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states. >> greta: evan, thank you as always. >> okay, greta. >> greta: and straight ahead, the head secretary of state hillary clinton decides to run in 2016? did she make a mistake today and let a big clue slip? and a juice bar officemax can help you drive supply costs down... and down. use your maxperks card and get a 10-ream case of officemax multiuse paper for just 4.99 after maxperks rewards. find thousands of big deals now... at officemax. [ male announcer ] it's red lobster's 30 shrimp! for $11.99 pair any two shrimp selections on one plate! like mango jalapeño shrimp and parmesan crunch shrimp.
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>> developments kicking off our top social media news of the day. the bbc tweeting just moments ago, north korea says it plans to carry out nuclear tests and more long range rocket launches, quote, aimed at the u.s. that doesn't sound like good news, does it? also today the associated press tweeting about secretary
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of state hillary clinton. congressmen joked with hillary clinton about a 2016 presidential bid. yes, secretary clinton's possible run was the elephant in the room during today's benghazi hearings, and the comment getting a laugh from secretary clinton. >> thank you, mr. chairman. madam secretary, let me first thank you for your service and i wish you the best in your future endeavors, mostly. (laughter) >> and taking aim at lance armstrong, tweeting that lance armstrong-inspired graffiti art pops up around los angeles along with an iv is turning up and the identity is a mystery and the tweet from the national review, lego accused of racism, and because the versus of jabba's hut supposedly reassembles the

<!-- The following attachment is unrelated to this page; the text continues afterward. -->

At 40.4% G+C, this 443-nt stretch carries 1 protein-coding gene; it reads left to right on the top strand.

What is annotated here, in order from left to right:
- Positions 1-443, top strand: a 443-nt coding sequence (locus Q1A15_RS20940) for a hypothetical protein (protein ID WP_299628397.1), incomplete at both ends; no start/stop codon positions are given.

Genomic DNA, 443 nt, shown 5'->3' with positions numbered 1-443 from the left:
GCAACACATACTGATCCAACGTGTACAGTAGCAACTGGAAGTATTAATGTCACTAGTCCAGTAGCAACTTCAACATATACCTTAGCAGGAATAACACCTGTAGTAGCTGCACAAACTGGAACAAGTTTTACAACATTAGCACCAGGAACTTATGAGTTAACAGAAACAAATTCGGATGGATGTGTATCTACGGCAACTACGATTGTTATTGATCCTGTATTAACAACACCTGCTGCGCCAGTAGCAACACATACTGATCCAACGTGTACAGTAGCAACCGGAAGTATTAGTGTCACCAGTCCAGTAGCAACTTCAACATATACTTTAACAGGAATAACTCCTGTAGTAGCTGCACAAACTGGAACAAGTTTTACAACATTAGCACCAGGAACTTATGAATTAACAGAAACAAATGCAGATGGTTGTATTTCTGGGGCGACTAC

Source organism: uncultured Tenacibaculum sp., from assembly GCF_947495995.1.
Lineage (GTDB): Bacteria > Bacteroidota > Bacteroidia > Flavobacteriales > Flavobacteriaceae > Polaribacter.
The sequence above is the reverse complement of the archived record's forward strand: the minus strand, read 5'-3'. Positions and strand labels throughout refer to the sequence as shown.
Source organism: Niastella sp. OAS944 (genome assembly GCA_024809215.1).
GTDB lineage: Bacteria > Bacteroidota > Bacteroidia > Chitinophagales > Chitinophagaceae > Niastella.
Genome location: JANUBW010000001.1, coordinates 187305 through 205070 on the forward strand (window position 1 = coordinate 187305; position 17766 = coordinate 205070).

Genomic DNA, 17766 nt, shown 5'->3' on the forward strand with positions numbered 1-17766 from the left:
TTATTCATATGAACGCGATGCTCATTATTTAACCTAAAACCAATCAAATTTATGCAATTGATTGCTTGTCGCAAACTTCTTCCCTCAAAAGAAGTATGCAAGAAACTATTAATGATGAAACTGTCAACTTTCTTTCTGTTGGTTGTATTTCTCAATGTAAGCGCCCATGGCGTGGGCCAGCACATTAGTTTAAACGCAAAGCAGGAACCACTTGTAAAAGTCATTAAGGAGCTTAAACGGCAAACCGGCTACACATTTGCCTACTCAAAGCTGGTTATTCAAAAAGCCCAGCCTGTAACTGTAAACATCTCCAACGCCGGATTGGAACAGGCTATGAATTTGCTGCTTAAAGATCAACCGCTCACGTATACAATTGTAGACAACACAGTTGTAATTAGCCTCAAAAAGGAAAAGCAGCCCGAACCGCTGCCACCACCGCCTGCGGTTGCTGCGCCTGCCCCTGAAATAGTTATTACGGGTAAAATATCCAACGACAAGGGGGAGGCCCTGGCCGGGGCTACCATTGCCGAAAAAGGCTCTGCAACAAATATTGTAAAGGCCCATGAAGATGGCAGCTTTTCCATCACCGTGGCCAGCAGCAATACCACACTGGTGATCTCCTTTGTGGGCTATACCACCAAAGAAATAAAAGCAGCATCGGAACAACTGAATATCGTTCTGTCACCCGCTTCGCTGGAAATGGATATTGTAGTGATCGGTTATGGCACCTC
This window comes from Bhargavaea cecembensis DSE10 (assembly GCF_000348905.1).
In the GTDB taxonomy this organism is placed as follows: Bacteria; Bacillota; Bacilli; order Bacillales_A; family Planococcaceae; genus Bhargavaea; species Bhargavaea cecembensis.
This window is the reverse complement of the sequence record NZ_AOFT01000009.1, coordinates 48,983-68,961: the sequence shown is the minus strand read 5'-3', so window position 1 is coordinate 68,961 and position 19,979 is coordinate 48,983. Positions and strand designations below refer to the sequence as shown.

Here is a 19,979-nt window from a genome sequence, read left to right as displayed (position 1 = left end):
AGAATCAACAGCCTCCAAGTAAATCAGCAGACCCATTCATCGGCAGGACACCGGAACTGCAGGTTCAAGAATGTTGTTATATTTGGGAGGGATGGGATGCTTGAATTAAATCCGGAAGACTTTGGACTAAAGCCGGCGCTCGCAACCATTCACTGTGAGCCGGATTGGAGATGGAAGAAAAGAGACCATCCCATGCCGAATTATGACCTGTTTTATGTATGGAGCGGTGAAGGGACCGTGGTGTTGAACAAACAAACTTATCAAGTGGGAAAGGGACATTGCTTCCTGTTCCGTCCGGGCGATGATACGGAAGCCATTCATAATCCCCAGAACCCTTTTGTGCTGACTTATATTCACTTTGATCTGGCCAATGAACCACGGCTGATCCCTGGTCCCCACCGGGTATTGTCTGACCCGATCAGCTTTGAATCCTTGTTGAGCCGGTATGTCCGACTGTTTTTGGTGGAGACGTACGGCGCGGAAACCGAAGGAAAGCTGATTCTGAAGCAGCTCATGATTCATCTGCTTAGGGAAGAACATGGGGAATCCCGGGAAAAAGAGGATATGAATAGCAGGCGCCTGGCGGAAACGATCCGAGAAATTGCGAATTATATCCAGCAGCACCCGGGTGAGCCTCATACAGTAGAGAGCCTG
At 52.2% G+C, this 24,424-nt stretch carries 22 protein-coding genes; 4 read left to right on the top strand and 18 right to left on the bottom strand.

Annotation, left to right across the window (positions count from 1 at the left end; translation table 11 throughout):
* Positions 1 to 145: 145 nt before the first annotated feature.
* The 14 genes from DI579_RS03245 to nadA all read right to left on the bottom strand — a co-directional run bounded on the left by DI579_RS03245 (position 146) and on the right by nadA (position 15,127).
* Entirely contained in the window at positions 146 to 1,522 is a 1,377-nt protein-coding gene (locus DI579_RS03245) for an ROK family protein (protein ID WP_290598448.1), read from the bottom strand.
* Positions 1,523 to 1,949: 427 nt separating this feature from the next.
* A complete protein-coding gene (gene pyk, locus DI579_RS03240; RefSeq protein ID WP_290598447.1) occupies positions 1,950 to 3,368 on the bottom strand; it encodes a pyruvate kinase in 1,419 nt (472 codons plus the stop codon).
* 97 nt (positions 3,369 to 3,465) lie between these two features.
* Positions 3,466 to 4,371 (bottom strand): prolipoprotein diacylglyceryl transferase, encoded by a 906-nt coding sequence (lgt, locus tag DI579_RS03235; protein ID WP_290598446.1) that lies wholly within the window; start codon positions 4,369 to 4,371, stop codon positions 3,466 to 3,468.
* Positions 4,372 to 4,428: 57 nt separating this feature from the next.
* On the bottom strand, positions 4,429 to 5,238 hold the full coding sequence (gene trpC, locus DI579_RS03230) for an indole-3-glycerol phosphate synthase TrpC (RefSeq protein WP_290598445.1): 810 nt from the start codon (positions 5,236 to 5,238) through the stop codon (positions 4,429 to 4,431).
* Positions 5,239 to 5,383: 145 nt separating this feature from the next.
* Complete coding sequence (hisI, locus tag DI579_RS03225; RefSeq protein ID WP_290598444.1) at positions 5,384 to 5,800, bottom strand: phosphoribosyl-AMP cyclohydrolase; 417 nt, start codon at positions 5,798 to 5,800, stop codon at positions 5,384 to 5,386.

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hagia mosque, not a joke. and they say it resembles a mosque in istanbul, making it racist and lego says the toy does not represent the mosque or any actual building. what are your favorite tweets of the day. who caught your attention on twitter. follow me on twitter at greta wire and send your top picks with hashtag greta. and the sign says it all. and paying 4.95 for a smoothly why are conservatives and liberals, 5.95. and customers pay an extra dollar if they admit to liberal leanings, are they willing to pay the partisan smoothie tax? the owner joins us, nice to see you, sir. >> greta, great to be on your show. thank you. love your show and thanks for having me. >> greta: great. all right, so, this is -- i love this story so you have two signs, right, for the price for the same drink and